The trillions of tiny organisms dwelling around us and within us, far too small to be visible to the naked eye, affect our lives in profound ways. Some are vital to the functioning of our bodies or to aspects of our economy such as food production; others cause destructive diseases in humans or in species of special importance to humans. Microbiologists study the structure, function and environmental importance of bacteria, yeasts and other fungi, algae, protozoa and viruses. Advances in microbiology have had great impact in areas such as agriculture, biotechnology, ecology, medicine and veterinary science.
Microbiology graduates pursue a wide range of careers and graduate study options. Many A.B. graduates combine their majors with another area of interest such as arts or languages, going on to careers in such areas as education or science-related business. B.S. graduates often enter careers in such industries as biotechnology, pharmacology, agriculture and the food industry. Graduates from both tracks are successful in applying to graduate programs in biological sciences or other fields.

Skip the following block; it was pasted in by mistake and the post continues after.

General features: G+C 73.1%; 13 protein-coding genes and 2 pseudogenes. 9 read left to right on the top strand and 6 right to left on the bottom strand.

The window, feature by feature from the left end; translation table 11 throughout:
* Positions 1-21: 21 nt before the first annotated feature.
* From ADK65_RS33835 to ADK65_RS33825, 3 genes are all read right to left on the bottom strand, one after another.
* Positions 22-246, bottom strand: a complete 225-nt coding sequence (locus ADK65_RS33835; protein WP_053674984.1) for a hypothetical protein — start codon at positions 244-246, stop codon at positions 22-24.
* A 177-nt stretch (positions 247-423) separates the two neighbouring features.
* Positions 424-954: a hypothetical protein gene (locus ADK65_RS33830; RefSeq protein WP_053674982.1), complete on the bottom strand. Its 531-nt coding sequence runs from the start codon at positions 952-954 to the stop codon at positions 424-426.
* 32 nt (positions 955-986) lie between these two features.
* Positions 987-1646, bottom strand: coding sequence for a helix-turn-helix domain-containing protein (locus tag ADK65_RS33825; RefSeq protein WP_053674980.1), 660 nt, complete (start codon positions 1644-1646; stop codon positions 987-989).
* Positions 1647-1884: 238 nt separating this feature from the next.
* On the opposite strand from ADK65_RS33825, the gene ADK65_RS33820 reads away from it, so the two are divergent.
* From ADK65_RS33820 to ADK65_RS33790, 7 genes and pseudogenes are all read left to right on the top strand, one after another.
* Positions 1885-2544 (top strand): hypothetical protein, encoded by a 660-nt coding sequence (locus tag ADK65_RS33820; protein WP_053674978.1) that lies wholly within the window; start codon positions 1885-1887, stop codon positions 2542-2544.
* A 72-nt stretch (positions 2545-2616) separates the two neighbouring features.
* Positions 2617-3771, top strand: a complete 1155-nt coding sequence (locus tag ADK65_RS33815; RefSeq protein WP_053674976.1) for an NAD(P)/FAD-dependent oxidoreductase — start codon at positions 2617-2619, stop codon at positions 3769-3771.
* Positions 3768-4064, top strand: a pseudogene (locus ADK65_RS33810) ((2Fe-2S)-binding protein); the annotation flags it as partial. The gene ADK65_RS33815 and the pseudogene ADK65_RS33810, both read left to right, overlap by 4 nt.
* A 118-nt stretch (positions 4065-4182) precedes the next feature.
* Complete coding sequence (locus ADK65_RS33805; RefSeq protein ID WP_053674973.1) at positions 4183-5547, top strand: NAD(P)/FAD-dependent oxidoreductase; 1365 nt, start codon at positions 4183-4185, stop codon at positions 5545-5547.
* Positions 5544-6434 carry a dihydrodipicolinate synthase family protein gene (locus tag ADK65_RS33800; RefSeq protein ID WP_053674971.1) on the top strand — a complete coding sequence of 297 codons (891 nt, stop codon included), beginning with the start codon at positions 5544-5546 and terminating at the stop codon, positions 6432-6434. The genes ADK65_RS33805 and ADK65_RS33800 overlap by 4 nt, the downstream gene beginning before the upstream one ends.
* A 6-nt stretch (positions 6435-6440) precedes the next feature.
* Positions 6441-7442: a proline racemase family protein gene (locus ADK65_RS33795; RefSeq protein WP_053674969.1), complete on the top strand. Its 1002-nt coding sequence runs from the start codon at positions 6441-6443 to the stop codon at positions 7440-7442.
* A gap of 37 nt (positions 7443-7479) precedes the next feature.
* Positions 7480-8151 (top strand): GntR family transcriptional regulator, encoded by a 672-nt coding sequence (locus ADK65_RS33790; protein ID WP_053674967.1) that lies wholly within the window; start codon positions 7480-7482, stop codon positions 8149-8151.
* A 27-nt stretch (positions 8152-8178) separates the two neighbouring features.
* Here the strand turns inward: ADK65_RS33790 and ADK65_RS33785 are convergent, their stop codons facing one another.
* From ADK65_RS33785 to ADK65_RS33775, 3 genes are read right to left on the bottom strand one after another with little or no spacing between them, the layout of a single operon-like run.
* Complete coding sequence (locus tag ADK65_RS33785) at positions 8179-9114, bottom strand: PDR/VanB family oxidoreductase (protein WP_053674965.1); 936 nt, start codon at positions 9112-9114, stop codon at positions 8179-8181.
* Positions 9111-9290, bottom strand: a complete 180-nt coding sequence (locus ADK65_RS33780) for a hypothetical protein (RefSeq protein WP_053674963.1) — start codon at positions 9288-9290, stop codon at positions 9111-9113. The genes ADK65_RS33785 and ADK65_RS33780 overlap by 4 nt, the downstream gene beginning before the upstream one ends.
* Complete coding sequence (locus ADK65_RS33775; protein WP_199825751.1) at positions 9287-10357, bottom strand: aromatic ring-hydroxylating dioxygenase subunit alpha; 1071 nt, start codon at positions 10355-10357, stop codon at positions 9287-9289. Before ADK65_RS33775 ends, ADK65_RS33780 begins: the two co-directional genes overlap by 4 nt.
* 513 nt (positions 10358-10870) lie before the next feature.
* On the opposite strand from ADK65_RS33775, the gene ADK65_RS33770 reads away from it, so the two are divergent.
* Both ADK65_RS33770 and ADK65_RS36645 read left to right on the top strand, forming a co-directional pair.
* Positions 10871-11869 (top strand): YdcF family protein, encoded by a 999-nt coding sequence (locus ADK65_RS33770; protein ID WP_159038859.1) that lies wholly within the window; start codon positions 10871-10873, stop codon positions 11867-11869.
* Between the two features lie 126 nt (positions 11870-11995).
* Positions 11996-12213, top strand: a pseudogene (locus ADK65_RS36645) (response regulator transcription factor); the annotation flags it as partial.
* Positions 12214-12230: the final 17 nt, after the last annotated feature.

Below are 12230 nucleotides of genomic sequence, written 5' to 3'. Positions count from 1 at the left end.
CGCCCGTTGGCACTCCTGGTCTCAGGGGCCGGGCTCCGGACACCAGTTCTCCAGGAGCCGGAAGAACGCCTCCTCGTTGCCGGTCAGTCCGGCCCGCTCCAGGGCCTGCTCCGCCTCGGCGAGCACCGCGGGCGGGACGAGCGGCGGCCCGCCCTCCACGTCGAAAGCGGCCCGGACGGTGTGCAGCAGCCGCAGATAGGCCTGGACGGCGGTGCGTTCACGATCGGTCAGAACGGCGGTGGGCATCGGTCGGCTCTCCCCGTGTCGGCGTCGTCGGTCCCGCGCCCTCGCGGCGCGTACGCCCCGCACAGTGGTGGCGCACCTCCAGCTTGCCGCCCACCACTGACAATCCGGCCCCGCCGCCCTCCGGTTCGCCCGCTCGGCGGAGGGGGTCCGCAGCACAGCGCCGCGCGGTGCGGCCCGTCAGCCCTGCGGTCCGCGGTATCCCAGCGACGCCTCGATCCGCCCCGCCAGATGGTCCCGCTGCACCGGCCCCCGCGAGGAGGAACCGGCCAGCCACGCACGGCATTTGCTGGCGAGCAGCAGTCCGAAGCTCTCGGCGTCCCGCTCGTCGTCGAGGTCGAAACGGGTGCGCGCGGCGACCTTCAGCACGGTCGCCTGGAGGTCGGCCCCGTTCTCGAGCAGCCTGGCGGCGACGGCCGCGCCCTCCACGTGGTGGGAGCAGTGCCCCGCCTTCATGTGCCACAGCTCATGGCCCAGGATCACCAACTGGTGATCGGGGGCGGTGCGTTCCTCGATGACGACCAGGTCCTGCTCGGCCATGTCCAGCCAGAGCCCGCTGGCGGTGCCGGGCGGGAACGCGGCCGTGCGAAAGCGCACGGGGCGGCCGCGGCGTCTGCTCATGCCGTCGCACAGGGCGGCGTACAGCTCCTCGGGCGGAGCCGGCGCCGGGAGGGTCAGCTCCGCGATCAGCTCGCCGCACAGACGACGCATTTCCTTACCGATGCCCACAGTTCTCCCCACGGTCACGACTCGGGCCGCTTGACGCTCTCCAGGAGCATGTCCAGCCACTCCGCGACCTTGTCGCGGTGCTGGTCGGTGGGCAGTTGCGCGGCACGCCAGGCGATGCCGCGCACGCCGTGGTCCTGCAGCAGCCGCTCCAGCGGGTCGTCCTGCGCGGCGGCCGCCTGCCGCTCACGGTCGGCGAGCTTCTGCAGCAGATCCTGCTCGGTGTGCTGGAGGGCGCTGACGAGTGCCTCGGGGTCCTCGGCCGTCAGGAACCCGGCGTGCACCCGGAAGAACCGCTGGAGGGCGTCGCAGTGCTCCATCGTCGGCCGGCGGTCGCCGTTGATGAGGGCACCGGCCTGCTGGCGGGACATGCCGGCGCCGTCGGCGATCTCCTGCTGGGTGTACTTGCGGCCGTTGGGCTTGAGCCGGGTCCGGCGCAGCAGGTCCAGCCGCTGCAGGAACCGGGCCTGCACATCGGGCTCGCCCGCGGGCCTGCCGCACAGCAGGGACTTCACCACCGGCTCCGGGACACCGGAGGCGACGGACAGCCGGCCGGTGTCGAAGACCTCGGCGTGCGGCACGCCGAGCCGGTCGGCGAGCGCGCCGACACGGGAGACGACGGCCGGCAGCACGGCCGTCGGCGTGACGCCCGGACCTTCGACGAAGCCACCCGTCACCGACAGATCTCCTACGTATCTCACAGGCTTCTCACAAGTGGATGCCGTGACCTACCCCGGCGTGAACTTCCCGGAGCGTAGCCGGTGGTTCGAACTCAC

You'll begin your study with foundation courses in biological sciences, chemistry, mathematics and physics. At the upper-division level, you'll study advanced general topics in the biological sciences, and you may also choose from such courses as microbial ecology, bacterial physiology and genetics, virology and bacterial diversity. You may choose to pursue an A.B. degree, giving you greater opportunity to choose courses outside your major, or a B.S. degree, providing more rigorous training in biological science.